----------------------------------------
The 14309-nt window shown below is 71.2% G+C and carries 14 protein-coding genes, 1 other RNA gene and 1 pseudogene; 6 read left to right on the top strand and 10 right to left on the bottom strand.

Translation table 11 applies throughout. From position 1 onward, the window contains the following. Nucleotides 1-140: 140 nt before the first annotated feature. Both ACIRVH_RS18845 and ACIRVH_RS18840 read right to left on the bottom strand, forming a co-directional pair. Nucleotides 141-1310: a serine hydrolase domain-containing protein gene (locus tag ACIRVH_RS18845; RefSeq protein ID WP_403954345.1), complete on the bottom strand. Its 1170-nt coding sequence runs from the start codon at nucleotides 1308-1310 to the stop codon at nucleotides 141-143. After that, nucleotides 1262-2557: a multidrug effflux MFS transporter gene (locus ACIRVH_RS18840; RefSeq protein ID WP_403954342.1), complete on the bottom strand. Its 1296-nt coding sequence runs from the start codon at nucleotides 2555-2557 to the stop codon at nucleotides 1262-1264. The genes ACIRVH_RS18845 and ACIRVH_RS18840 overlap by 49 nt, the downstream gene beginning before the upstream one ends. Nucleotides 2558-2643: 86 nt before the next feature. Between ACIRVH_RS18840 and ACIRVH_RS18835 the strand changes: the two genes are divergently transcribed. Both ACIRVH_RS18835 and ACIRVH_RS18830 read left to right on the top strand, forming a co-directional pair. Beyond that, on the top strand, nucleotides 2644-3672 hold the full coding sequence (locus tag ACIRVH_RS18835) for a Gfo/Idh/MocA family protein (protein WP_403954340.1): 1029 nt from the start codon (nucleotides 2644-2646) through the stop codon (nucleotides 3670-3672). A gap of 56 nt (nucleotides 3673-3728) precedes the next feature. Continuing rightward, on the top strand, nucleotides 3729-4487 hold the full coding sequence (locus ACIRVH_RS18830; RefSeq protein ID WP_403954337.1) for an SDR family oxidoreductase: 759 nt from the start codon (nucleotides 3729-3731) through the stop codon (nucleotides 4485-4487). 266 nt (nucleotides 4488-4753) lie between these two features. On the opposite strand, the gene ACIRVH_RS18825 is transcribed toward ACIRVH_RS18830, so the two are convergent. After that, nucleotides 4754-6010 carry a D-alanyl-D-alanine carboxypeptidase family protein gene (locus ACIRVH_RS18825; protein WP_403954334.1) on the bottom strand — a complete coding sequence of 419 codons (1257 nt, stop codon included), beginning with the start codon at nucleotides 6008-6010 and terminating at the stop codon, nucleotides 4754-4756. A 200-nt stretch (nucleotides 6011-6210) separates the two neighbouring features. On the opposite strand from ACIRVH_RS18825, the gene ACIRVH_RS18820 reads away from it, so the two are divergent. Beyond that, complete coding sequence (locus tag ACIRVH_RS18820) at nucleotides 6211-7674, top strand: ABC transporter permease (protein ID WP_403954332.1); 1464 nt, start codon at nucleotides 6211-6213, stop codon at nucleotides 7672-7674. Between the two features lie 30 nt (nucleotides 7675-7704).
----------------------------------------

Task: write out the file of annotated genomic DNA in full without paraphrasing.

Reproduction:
The 14309-nt window shown below is 71.2% G+C and carries 14 protein-coding genes, 1 other RNA gene and 1 pseudogene; 6 read left to right on the top strand and 10 right to left on the bottom strand.

Translation table 11 applies throughout. From position 1 onward, the window contains the following. Nucleotides 1-140: 140 nt before the first annotated feature. Both ACIRVH_RS18845 and ACIRVH_RS18840 read right to left on the bottom strand, forming a co-directional pair. Nucleotides 141-1310: a serine hydrolase domain-containing protein gene (locus tag ACIRVH_RS18845; RefSeq protein ID WP_403954345.1), complete on the bottom strand. Its 1170-nt coding sequence runs from the start codon at nucleotides 1308-1310 to the stop codon at nucleotides 141-143. After that, nucleotides 1262-2557: a multidrug effflux MFS transporter gene (locus ACIRVH_RS18840; RefSeq protein ID WP_403954342.1), complete on the bottom strand. Its 1296-nt coding sequence runs from the start codon at nucleotides 2555-2557 to the stop codon at nucleotides 1262-1264. The genes ACIRVH_RS18845 and ACIRVH_RS18840 overlap by 49 nt, the downstream gene beginning before the upstream one ends. Nucleotides 2558-2643: 86 nt before the next feature. Between ACIRVH_RS18840 and ACIRVH_RS18835 the strand changes: the two genes are divergently transcribed. Both ACIRVH_RS18835 and ACIRVH_RS18830 read left to right on the top strand, forming a co-directional pair. Beyond that, on the top strand, nucleotides 2644-3672 hold the full coding sequence (locus tag ACIRVH_RS18835) for a Gfo/Idh/MocA family protein (protein WP_403954340.1): 1029 nt from the start codon (nucleotides 2644-2646) through the stop codon (nucleotides 3670-3672). A gap of 56 nt (nucleotides 3673-3728) precedes the next feature. Continuing rightward, on the top strand, nucleotides 3729-4487 hold the full coding sequence (locus ACIRVH_RS18830; RefSeq protein ID WP_403954337.1) for an SDR family oxidoreductase: 759 nt from the start codon (nucleotides 3729-3731) through the stop codon (nucleotides 4485-4487). 266 nt (nucleotides 4488-4753) lie between these two features. On the opposite strand, the gene ACIRVH_RS18825 is transcribed toward ACIRVH_RS18830, so the two are convergent. After that, nucleotides 4754-6010 carry a D-alanyl-D-alanine carboxypeptidase family protein gene (locus ACIRVH_RS18825; protein WP_403954334.1) on the bottom strand — a complete coding sequence of 419 codons (1257 nt, stop codon included), beginning with the start codon at nucleotides 6008-6010 and terminating at the stop codon, nucleotides 4754-4756. A 200-nt stretch (nucleotides 6011-6210) separates the two neighbouring features. On the opposite strand from ACIRVH_RS18825, the gene ACIRVH_RS18820 reads away from it, so the two are divergent. Beyond that, complete coding sequence (locus tag ACIRVH_RS18820) at nucleotides 6211-7674, top strand: ABC transporter permease (protein ID WP_403954332.1); 1464 nt, start codon at nucleotides 6211-6213, stop codon at nucleotides 7672-7674. Between the two features lie 30 nt (nucleotides 7675-7704).